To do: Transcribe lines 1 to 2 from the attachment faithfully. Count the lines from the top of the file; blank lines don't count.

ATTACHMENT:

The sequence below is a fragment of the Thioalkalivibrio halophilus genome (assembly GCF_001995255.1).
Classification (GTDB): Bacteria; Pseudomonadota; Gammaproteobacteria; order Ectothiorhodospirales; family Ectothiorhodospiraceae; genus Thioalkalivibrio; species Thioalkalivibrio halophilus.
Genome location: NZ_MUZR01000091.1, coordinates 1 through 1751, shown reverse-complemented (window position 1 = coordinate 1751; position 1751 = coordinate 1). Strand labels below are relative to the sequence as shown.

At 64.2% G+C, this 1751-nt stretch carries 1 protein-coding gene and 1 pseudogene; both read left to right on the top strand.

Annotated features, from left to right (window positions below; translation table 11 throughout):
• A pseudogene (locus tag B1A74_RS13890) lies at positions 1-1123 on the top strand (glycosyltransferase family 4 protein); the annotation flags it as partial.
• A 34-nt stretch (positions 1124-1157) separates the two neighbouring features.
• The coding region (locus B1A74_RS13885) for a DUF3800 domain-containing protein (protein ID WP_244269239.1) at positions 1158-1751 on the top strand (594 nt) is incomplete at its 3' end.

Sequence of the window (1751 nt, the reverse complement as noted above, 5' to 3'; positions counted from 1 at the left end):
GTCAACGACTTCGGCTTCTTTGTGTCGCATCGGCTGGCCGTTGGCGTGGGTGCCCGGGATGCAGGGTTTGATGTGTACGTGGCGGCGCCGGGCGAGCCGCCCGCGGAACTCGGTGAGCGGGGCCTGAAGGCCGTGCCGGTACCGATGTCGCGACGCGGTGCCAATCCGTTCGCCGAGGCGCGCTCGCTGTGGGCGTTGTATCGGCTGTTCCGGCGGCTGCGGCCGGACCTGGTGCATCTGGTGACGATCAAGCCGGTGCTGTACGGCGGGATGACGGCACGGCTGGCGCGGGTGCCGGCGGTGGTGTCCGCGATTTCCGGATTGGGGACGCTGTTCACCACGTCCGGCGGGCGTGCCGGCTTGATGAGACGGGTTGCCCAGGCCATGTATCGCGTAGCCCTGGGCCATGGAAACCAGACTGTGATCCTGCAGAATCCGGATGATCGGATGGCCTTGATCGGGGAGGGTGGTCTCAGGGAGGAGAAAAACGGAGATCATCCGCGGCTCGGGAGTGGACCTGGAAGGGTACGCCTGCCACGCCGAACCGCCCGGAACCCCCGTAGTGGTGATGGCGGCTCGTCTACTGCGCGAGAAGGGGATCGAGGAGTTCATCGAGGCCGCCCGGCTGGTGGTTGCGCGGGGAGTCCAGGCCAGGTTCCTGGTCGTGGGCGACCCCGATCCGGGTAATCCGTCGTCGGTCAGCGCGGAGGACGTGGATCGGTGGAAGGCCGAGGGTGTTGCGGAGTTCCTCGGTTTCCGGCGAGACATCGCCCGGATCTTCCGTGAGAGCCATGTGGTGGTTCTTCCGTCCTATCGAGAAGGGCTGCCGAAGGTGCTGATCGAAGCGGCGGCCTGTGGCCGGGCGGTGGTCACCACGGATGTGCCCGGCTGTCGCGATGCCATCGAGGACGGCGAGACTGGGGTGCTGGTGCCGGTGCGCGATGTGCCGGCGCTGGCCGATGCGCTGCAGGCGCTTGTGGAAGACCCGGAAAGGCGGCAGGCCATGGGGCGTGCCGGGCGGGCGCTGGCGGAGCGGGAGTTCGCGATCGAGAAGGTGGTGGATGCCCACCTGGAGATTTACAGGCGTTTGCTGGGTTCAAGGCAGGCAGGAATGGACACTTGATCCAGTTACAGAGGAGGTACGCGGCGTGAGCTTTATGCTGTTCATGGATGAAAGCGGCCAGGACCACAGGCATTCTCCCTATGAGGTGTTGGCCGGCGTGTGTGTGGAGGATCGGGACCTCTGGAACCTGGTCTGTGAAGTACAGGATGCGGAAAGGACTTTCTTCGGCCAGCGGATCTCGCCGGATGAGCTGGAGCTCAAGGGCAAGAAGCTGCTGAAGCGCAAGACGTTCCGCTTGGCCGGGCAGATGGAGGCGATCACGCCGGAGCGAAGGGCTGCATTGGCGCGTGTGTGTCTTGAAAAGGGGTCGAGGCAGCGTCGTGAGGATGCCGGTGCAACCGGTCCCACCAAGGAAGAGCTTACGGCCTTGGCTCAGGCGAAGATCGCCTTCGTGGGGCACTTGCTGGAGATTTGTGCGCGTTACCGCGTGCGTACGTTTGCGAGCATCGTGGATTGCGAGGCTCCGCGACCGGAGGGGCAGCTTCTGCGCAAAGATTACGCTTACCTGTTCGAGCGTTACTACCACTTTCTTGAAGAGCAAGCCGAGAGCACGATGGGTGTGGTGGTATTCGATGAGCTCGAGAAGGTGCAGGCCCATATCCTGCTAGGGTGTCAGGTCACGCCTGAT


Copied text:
The sequence below is a fragment of the Thioalkalivibrio halophilus genome (assembly GCF_001995255.1).
Classification (GTDB): Bacteria; Pseudomonadota; Gammaproteobacteria; order Ectothiorhodospirales; family Ectothiorhodospiraceae; genus Thioalkalivibrio; species Thioalkalivibrio halophilus.